I have a loose and unwritten rule that aside from Kyle and the babies, I don't blog about friends and family in a direct manner. Sure, they pop up as bystanders in certain posts, but for the most part, I leave well enough alone. Because.

Loose and unwritten rules, however, beg to be broken. So really, it's been a matter of waiting for the right occasion. I'm not sure I can think of any better occasion than one that takes high expectations, joy, anticipation, alcohol, copious amounts of food, stress, and goodwill toward all - stuffs them together in a cramped and overly warm living room, throws on some decorations, and presses play on Silent Night. If David Sedaris serves up his holidays on ice, I suppose this year I served ours not on ice, but fork-mashed, with sweet potatoes and breast milk.


A week before Christmas, my parents were at my house helping me get ready for a big family dinner to celebrate my sister's arrival from the West Coast. While my mother and I cooked ridiculous amounts of food, my father played with the babies. Holding Rhys, he commented how much Rhys looks like Kyle. "Actually," I told him, "lately I think he looks a lot like I did as a baby." He looked at Rhys and then back at me. "You know, I can kind of see it. He definitely has your chin." My chin, I thought. "I didn't realize my chin was all that distinctive." I stopped chopping vegetables for a moment to consider this new piece of information. Am I known for my chin? When describing me, do people say, "ahhh, yes, April. The one with the gorgeous chin." And what is it about my chin that makes it so distinctive? Its graceful curve? Softly jutting point? "Well," I asked, "what about my chin? In what way does he have my chin?"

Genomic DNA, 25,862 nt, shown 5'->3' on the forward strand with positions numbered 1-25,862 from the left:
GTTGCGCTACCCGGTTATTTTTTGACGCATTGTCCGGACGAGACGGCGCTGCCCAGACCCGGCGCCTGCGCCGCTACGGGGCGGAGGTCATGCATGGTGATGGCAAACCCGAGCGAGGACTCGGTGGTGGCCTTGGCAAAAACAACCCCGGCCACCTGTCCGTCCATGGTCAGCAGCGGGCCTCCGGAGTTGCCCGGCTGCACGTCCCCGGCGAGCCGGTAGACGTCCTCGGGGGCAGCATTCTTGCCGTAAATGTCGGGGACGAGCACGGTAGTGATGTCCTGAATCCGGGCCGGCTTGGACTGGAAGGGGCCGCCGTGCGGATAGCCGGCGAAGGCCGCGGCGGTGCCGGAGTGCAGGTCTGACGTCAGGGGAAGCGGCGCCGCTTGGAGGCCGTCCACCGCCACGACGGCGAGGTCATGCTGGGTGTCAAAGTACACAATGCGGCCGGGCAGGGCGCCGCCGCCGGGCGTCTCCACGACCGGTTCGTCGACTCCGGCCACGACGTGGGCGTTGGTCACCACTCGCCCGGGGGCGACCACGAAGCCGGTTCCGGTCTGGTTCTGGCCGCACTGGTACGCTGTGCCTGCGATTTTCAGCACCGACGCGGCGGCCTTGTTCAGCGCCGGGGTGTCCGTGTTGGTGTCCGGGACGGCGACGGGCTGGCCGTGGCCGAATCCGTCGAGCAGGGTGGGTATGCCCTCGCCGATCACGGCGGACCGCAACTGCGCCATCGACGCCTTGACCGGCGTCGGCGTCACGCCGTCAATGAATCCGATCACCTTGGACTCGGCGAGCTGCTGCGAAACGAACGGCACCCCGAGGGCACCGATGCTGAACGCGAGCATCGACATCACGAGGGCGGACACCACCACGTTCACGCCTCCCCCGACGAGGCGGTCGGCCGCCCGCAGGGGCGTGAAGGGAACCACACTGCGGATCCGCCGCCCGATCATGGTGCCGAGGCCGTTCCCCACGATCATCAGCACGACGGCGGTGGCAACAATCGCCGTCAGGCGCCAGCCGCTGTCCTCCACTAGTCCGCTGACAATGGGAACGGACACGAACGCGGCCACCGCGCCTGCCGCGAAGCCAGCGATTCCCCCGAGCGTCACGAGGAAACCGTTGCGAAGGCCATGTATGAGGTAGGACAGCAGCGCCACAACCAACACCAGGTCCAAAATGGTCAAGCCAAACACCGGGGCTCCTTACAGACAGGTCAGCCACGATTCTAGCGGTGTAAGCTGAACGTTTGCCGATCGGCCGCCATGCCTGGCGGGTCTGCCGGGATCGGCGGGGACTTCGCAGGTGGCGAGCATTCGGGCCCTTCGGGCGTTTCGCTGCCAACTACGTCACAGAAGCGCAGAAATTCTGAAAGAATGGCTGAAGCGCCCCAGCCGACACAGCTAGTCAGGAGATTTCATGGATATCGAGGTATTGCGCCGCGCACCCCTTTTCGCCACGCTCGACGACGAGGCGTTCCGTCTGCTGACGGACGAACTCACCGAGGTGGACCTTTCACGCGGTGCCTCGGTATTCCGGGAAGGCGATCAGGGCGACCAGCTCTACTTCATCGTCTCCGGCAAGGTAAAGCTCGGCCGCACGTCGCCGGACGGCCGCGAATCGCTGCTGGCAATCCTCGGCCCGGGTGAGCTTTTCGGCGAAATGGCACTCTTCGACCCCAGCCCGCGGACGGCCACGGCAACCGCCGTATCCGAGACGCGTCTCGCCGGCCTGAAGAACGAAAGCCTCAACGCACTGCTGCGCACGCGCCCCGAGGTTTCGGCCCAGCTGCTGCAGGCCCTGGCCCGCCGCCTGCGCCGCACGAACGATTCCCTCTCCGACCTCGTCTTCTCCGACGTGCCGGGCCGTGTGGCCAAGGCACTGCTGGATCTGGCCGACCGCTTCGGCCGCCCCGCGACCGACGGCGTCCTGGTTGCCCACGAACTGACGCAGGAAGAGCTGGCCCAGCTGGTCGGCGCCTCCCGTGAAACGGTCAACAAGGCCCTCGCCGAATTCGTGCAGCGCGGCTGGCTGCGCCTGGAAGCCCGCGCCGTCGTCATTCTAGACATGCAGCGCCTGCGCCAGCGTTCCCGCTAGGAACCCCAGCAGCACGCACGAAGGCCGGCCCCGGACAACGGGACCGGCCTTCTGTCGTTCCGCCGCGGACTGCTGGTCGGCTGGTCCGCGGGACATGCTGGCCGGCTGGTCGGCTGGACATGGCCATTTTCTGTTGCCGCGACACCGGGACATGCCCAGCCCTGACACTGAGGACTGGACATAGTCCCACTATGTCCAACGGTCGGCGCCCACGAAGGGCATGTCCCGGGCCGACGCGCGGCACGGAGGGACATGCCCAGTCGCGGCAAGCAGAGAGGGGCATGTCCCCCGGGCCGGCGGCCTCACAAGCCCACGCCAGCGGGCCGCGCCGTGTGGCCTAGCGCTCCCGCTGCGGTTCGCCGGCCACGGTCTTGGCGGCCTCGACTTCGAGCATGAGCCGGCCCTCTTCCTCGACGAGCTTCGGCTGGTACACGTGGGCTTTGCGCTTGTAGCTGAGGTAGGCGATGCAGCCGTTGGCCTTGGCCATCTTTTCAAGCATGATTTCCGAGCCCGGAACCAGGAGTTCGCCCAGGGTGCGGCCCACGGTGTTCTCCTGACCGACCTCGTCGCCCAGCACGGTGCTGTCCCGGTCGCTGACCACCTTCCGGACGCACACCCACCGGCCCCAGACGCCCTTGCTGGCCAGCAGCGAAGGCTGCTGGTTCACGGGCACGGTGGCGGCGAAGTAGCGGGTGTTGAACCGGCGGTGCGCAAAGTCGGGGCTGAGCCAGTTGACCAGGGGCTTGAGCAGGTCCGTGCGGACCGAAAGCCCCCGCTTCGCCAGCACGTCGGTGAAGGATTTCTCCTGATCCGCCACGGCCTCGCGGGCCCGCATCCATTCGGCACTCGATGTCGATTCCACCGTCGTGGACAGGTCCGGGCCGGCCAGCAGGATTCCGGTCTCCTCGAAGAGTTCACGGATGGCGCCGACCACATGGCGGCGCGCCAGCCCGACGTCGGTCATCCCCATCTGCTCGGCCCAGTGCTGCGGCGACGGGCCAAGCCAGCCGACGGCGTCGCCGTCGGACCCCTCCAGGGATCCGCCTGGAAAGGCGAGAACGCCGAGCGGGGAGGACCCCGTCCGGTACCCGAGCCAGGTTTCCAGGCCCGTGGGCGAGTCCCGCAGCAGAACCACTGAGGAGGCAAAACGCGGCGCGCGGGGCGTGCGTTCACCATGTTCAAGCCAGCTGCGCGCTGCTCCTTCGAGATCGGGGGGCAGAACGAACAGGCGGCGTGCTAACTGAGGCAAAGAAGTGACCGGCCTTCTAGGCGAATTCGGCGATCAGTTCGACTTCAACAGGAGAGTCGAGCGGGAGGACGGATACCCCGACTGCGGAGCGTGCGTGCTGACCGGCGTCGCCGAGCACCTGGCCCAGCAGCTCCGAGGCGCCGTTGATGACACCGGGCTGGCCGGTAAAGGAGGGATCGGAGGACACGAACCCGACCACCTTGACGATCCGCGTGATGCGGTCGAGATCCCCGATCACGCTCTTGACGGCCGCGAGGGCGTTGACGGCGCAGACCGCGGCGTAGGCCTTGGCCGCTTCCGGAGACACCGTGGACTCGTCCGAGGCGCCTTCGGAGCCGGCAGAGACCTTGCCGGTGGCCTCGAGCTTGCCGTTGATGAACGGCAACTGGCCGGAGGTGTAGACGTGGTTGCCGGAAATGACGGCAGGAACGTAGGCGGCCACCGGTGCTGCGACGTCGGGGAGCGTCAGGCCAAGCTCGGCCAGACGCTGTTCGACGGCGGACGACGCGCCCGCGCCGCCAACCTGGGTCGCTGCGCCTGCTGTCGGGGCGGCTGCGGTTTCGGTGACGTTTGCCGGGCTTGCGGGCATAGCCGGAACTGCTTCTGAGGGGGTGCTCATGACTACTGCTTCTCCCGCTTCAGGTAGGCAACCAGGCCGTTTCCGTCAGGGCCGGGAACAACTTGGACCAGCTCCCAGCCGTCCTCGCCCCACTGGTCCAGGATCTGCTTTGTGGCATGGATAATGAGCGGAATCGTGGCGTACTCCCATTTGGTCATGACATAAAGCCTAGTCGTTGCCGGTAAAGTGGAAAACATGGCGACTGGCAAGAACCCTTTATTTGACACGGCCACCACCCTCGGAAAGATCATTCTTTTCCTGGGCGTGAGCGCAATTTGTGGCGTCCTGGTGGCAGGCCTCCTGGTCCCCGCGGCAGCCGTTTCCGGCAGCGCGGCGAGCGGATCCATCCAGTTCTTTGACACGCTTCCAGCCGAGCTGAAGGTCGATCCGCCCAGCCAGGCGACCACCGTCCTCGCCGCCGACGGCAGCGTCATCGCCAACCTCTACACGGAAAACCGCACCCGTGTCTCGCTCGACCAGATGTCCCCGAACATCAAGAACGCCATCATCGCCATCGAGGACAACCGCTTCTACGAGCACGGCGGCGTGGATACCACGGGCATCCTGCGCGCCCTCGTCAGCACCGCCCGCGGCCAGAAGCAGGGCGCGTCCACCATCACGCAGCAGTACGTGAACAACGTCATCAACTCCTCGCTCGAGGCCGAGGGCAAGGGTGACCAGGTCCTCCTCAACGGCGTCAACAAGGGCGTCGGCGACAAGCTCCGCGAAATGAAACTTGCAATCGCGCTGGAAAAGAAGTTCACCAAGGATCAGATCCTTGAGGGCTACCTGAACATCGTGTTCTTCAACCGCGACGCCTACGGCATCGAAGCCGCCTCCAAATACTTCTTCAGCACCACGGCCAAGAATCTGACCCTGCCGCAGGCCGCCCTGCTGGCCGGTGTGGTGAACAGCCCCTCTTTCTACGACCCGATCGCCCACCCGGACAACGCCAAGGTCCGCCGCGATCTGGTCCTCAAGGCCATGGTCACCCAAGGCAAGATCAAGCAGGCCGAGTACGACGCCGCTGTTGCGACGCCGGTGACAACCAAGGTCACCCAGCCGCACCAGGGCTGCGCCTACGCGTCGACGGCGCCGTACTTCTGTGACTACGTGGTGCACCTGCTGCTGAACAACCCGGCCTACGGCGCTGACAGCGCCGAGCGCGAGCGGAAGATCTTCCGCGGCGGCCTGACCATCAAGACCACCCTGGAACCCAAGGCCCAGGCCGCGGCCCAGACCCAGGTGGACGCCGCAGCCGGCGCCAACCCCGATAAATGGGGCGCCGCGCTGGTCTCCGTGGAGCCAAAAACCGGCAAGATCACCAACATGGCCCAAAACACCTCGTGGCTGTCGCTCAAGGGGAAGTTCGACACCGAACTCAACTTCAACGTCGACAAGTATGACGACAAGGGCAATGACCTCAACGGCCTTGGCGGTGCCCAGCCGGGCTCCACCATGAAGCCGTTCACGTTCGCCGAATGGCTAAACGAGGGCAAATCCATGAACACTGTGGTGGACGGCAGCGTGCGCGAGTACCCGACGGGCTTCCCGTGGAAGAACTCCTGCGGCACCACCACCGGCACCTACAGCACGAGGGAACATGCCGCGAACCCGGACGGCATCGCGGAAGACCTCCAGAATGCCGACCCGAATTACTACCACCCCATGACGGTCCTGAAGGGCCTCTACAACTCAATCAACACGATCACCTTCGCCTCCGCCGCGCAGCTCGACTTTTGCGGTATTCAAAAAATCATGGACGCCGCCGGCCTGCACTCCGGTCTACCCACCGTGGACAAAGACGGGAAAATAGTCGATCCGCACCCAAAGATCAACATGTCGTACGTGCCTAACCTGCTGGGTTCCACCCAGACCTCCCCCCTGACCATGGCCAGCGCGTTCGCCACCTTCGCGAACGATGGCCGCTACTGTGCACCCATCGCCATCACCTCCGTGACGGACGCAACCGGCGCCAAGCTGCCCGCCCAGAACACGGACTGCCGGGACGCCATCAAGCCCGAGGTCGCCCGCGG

My father blushed a little. He rarely blushes. He cleared his throat. Made a little cough. "You know. Your..." and then he made a little waving motion in front of his neck. "No." I said, perhaps a bit pointedly. "I don't know." And so he waved his hand again. A neck to chin and chin to neck sort of wave.

"Are you saying I have a double chin?"

He shrugged a little and grinned sheepishly. "Well yeah."

Don't be alarmed if you just heard a loud crash. It was nothing more than my illusions of a graceful chin shattering on the floor.

"I do NOT have a double chin! And neither does Rhys!"

"Well," he said, "his is just baby fat."

My father is a kind and loving man. A bit generous with his honest opinions, perhaps, but kind and loving. And so I chose my response carefully.

"You" I exclaimed, jutting my chin out ever so subtly "just earned yourself a spot on my blog."

And so here we are.

I'm sorry. Were you having a hard time reading this? Was my enormous double chin blocking your view?

Oh, and happy holidays. From Kyle, the babies, me, and my grotesquely fat chin.